I’m going to do all this reading and research anyway… might as well share what I learn!

NEWS
+
VIEWS

May 15 2018

mosquito-borne diseases, offshore wind, an Antarctic expedition, the “hockey stick graph” turns 20

The New York Times reports that according to the Centers for Disease Control the number of people getting diseases transmitted by mosquito, tick and flea bites has more than tripled in the United States in recent years. New tick-borne diseases like Heartland virus are showing up in the continental United States, while cases of Lyme disease and other established infections are becoming more frequent. Warmer weather is an important cause of the surge, although there are many other factors at play including more frequent jet travel, lack of vaccines and poor support for local health agencies. The CDC study conspicuously avoids mentioning climate change, despite health experts calling climate change a “threat multiplier” for public health.

Reuters reports that a recent study concludes yellow fever is on the rise due to climate change, mobility, urbanization and vaccine shortages. The study notes that Miami is at risk for an outbreak…

read more
April 30 2018

ocean circulation, future rainfall, Pruitt’s actual success, moving carbon from air to soil

The Washington Post reports on research demonstrating that the Atlantic Meridional Overturning Circulation (AMOC), the current that carries warmth into the Northern Hemisphere’s high latitudes (the “Gulf Stream”), is slowing down because of climate change. The AMOC has declined in strength by 15 percent since the mid-20th century to a “new record low” according to a recent study published in Nature (RealClimate has an informative blog post by one of the paper’s authors about their findings and related recent research, and Nature has also published a less technical summary).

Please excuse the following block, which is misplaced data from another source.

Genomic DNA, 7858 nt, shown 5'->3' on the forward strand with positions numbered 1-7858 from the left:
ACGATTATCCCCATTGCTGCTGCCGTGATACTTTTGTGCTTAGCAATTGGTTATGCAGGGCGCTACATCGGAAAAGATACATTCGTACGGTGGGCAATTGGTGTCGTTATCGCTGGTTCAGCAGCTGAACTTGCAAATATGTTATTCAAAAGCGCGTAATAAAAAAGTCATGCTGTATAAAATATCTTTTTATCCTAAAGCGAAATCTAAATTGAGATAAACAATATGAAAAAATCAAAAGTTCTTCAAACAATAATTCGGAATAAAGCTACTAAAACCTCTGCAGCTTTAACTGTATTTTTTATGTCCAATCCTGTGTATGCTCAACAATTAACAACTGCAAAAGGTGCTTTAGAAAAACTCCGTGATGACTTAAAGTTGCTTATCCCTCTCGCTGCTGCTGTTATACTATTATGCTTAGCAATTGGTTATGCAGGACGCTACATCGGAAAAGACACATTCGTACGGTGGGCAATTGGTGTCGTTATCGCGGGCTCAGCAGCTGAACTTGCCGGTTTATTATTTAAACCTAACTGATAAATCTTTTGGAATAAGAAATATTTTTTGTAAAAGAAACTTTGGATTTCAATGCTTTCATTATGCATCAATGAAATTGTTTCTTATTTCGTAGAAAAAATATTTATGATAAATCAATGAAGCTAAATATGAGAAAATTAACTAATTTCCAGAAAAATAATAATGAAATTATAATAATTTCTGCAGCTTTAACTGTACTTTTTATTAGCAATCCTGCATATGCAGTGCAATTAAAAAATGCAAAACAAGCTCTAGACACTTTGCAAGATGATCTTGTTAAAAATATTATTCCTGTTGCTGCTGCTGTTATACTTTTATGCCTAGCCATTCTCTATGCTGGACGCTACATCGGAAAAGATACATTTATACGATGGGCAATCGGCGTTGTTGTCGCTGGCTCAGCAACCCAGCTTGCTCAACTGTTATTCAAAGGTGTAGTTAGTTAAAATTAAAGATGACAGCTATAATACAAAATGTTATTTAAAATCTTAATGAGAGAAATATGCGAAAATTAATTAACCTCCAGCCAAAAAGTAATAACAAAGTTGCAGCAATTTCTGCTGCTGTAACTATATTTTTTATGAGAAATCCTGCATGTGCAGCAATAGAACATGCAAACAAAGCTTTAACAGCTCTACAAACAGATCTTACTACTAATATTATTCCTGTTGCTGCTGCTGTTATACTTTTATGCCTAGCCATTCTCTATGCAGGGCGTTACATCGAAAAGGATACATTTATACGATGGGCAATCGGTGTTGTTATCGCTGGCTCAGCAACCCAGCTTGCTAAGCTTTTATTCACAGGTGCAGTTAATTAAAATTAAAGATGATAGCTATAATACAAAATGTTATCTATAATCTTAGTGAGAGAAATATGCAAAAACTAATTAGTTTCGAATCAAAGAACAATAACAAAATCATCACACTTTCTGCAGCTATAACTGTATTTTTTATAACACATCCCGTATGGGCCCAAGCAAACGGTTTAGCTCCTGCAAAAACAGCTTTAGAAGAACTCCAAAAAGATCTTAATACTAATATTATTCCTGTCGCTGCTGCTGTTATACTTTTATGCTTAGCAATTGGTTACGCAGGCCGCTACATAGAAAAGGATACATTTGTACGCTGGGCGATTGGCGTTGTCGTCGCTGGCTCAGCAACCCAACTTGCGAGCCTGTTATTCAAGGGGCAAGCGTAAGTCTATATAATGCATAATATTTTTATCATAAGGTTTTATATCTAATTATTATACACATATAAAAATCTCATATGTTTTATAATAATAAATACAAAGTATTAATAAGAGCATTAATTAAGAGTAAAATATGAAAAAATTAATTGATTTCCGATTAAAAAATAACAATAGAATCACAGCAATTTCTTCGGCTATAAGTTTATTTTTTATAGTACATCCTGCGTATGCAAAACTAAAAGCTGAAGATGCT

As some recall, a sharp decline in the AMOC was the “scientific” component of the plot of the movie The Day After Tomorrow (2004). While such wild and immediate impacts are not considered plausible there is no doubt that a weakening AMOC can produce major impacts to our climate, including scenarios for abrupt climate change. While some scientists debate the significance of the findings in terms of the timing of impacts, others are quite concerned that this measured slowing…

read more

IN BRIEF:
CLIMATE NEWS

 

 
MY TAKE
 

NEWS
+
VIEWS

I’m going to do all this reading and research anyway… might as well share what I learn!

May 15 2018

mosquito-borne diseases, offshore wind, an Antarctic expedition, the “hockey stick graph” turns 20

The New York Times reports that according to the Centers for Disease Control the number of people getting diseases transmitted by mosquito, tick and flea bites has more than tripled in the United States in recent years. New tick-borne diseases like Heartland virus are showing up in the continental United States, while cases of Lyme disease and other established infections are becoming more frequent. Warmer weather is an important cause of the surge, although there are many other factors at play including more frequent jet travel, lack of vaccines and poor support for local health agencies. The CDC study conspicuously avoids mentioning climate change, despite health experts calling climate change a “threat multiplier” for public health.

Reuters reports that a recent study concludes yellow fever is on the rise due to climate change, mobility, urbanization and vaccine shortages. The study notes that Miami is at risk for an outbreak…

read more
April 30 2018

ocean circulation, future rainfall, Pruitt’s actual success, moving carbon from air to soil

The Washington Post reports on research demonstrating that the Atlantic Meridional Overturning Circulation (AMOC), the current that carries warmth into the Northern Hemisphere’s high latitudes (the “Gulf Stream”), is slowing down because of climate change. The AMOC has declined in strength by 15 percent since the mid-20th century to a “new record low” according to a recent study published in Nature (RealClimate has an informative blog post by one of the paper’s authors about their findings and related recent research, and Nature has also published a less technical summary).

As some recall, a sharp decline in the AMOC was the “scientific” component of the plot of the movie The Day After Tomorrow (2004). While such wild and immediate impacts are not considered plausible there is no doubt that a weakening AMOC can produce major impacts to our climate, including scenarios for abrupt climate change. While some scientists debate the significance of the findings in terms of the timing of impacts, others are quite concerned that this measured slowing…

read more

IN BRIEF:
CLIMATE NEWS

 

 
MY TAKE